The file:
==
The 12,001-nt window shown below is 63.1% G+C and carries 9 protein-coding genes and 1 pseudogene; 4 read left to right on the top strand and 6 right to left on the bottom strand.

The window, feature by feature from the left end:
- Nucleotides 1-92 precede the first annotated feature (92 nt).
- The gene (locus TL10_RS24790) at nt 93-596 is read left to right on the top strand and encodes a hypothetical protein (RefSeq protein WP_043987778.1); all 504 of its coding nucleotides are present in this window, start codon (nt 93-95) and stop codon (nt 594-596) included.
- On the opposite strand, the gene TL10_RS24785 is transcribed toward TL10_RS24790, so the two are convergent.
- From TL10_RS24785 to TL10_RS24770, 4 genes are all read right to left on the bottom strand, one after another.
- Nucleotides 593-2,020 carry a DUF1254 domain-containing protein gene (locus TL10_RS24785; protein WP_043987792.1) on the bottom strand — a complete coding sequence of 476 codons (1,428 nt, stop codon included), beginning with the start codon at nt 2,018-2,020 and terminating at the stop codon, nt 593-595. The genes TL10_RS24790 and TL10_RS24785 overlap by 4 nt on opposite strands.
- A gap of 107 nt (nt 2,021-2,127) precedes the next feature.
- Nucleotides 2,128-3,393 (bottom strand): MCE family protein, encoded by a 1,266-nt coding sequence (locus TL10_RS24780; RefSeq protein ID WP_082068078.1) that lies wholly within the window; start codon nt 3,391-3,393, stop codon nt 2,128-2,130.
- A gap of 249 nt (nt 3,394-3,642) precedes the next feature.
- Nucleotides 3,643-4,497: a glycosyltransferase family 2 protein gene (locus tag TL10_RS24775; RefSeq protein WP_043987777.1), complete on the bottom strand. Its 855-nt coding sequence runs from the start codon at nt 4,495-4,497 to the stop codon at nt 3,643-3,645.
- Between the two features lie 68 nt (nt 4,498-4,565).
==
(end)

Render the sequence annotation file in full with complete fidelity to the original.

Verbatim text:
The 12,001-nt window shown below is 63.1% G+C and carries 9 protein-coding genes and 1 pseudogene; 4 read left to right on the top strand and 6 right to left on the bottom strand.

The window, feature by feature from the left end:
- Nucleotides 1-92 precede the first annotated feature (92 nt).
- The gene (locus TL10_RS24790) at nt 93-596 is read left to right on the top strand and encodes a hypothetical protein (RefSeq protein WP_043987778.1); all 504 of its coding nucleotides are present in this window, start codon (nt 93-95) and stop codon (nt 594-596) included.
- On the opposite strand, the gene TL10_RS24785 is transcribed toward TL10_RS24790, so the two are convergent.
- From TL10_RS24785 to TL10_RS24770, 4 genes are all read right to left on the bottom strand, one after another.
- Nucleotides 593-2,020 carry a DUF1254 domain-containing protein gene (locus TL10_RS24785; protein WP_043987792.1) on the bottom strand — a complete coding sequence of 476 codons (1,428 nt, stop codon included), beginning with the start codon at nt 2,018-2,020 and terminating at the stop codon, nt 593-595. The genes TL10_RS24790 and TL10_RS24785 overlap by 4 nt on opposite strands.
- A gap of 107 nt (nt 2,021-2,127) precedes the next feature.
- Nucleotides 2,128-3,393 (bottom strand): MCE family protein, encoded by a 1,266-nt coding sequence (locus TL10_RS24780; RefSeq protein ID WP_082068078.1) that lies wholly within the window; start codon nt 3,391-3,393, stop codon nt 2,128-2,130.
- A gap of 249 nt (nt 3,394-3,642) precedes the next feature.
- Nucleotides 3,643-4,497: a glycosyltransferase family 2 protein gene (locus tag TL10_RS24775; RefSeq protein WP_043987777.1), complete on the bottom strand. Its 855-nt coding sequence runs from the start codon at nt 4,495-4,497 to the stop codon at nt 3,643-3,645.
- Between the two features lie 68 nt (nt 4,498-4,565).